Agabiti: Manning should choose to play in San Francisco from WHERE'S, page 14 Denver Broncos Why Peyton would go there: The Denver Broncos organization wants Tim Tebow out, and with Peyton available, this looks like the perfect way to go about doing that. There’s also the John Elway connection. Manning and Elway are close and football free agency is often about marketing. If there’s anybody who can woo Peyton into coming to his team, it’s John Elway. Right now, the only thing the Broncos want more than Tim Tebow’s departure is Peyton Manning. This location isn’t purely about connections, though. The Broncos have some great pieces offensively and they have a defense that is capable of performing extremely well if it’s not on the field as often as it was when Tebow was playing quarterback. The AFC West is also extremely winnable – heck, the Broncos won it finishing a mere .500 last year. A playoff run for

the Broncos would almost be a guarantee. Why Peyton would not go there: The weather in Denver is pretty cold. According to the Weather Channel, the average temperature between August and December is about 29 degrees and the Broncos play outside. Peyton is a dome quarterback that played his college football in the warm and friendly weather of the SEC. Any Colts fans remember how mediocre Manning looked in the playoffs against New England a few years ago? If, for Peyton, the weather honestly won’t be an issue, then another obstacle might be the final team in the Manning Sweepstakes. San Francisco 49ers Why Peyton would go there: Every Giants fan on the planet knows that if Kyle Williams doesn’t drop that punt return during the NFC Championship game, there’s a strong possibility that they aren’t wearing their Super

Bowl XLVI champion shirt to bed tonight. The 49ers finished 13-3 with Alex Smith playing quarterback and his only job was not to screw anything up. Even if Manning came to San Francisco as 75 percent of the quarterback he was in 2010, the 49ers are looking at another strong run to the Super Bowl. There have recently been reports out that Alex Smith had a workout with the Miami Dolphins. It’s like he knows that he’s probably on his way out. San Francisco, to me, seems like the most likely. Why Peyton would not go there: Peyton has said he does not want to play against his brother to get to a Super Bowl. Honestly, this sounds a tad silly to me. If I’m Peyton, I’m signing with San Francisco regardless of what my brother is doing. You can follow Dan on Twitter @DanAgabiti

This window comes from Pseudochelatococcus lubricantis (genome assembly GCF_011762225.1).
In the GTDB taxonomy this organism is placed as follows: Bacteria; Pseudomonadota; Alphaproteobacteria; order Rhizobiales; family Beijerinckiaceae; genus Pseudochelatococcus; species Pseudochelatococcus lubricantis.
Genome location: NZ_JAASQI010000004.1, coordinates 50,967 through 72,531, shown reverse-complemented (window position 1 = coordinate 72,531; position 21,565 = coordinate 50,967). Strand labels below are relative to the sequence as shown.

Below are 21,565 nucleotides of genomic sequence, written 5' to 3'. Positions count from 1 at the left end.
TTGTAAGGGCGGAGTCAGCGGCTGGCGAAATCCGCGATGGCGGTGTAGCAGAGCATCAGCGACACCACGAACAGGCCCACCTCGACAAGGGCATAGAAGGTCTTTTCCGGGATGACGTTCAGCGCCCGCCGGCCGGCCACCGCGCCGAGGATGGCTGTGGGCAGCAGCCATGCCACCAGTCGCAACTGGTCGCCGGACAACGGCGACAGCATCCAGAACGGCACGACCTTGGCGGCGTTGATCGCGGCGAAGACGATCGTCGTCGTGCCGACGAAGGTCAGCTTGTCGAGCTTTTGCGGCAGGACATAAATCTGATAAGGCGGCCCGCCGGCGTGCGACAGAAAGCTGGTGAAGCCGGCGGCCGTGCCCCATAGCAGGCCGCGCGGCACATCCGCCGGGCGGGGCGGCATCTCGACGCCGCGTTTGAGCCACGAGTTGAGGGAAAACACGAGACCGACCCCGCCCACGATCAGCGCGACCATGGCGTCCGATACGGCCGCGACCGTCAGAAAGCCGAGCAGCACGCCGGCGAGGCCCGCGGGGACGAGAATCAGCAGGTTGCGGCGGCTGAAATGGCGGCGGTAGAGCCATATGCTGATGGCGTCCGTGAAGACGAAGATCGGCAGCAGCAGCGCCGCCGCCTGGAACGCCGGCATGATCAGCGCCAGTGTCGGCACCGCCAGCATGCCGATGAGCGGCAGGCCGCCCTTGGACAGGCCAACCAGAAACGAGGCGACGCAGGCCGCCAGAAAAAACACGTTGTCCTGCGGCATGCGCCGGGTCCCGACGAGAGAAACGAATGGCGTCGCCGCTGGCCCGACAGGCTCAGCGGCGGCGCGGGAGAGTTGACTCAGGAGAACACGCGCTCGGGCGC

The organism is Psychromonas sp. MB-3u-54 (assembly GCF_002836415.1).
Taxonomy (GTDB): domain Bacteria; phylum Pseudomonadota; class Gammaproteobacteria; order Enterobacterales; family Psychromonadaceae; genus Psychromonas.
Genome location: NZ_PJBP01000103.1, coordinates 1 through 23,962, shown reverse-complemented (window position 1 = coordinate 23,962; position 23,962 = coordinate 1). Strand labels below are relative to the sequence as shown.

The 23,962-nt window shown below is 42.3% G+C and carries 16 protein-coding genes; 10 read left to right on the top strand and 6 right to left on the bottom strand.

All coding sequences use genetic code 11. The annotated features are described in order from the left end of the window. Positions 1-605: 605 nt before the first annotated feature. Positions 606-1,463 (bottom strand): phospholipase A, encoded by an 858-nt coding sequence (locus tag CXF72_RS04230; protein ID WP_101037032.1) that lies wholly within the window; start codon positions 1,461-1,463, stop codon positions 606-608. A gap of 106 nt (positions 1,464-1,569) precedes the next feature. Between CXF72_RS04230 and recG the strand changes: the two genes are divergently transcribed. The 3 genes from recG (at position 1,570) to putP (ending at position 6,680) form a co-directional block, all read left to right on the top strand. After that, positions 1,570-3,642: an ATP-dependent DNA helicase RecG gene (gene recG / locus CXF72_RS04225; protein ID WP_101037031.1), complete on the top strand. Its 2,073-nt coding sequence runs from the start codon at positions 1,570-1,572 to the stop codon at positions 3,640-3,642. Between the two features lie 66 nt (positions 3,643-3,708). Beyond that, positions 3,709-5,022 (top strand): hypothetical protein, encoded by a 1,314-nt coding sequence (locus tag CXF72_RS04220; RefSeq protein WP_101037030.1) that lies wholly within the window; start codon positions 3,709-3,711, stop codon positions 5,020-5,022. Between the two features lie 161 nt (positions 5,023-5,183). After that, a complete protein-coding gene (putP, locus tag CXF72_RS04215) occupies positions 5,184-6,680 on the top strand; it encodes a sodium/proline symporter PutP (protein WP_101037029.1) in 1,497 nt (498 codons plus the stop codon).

TUFTS SUMMER SESSION 2012 prepare. eXpanD. Develop.

school of arts and sciences | school of engineering

Three sessions: May 23–June 29 | July 3–augusT 10 | May 23–augusT 10

Over 250 Courses Day & Evening Classes Affordable Tuition Outstanding Tufts Faculty Convenient Subway Access

TWO Monday, March 19, 2012


What's Next Home game

Away game

The Daily Question Q : “How far in the tournament will the women’s basketball team go?” A : “It will be disappointing, by which I mean Elite Eight.”

» That’s what he said

“It’s tough that I have to sit here and watch everybody else go through the tournament. The next three weeks are going to be hell for me.” AP

Andre Drummond

Baseball (6-11) March 21 Yale 3:00 p.m.

March 23 West Virginia 5 p.m.

March 24 West Virginia 3 p.m.

March 25 West Virginia 12 p.m.

March 27 Hartford 3 p.m.

March 16 Seton Hall 12 p.m.

March 30 Seton Hall 2 p.m.

April 1 Seton Hall 12 p.m.

Softball (6-10) March 16 Bryant 3:30 p.m.

March 16 Fairfield 3:30 p.m.

ED RYAN/The Daily Campus

Freshman forward Kaleena Mosqueda-Lewis takes a shot over Prarie View A&M’s LaReahn Washington during UConn’s 83-47 win in the first round of the NCAA tournament at the Webster Arena at Harbor Yard in Bridgeport on Saturday.

THE Storrs Side

Lacrosse (6-1) March 24 Syracuse 1 p.m.

March 30 Georgetown 4 p.m.

April 1 Rutgers 1 p.m.

April 7 Columbia 1 p.m.

April 14 Notre Dame 11 a.m.

The Daily Campus is more than just a paper. Twitter: @DCSportsDept @The_DailyCampus

Big letdown of the week: Men’s basketball versus Iowa State By Aaron Kasmanoff-Dick Campus Correspondent The Iowa State Cyclones pulled off a huge upset of the UConn men’s basketball team on Thursday night. The KFC Yum! Center was packed with fans to witness the 77-64 Connecticut loss. Coach Jim Calhoun was shocked at the result. “I’m surprised as anybody, clearly,” Calhoun said. “I imagine our players are, too.” Shabazz Napier dropped 22 points on the Cyclones in the loss. Coupled with Jeremy Lamb’s 19, the team scored 32 points in each half. The Cyclones were just too much, however, withstanding several UConn comeback runs. 14 points all at the end came from free throws for Iowa State. Calhoun remained positive about the team’s performance on the season, however. “This game was a disappointment; this season was not a disappointment to me,” Calhoun said. “I knew this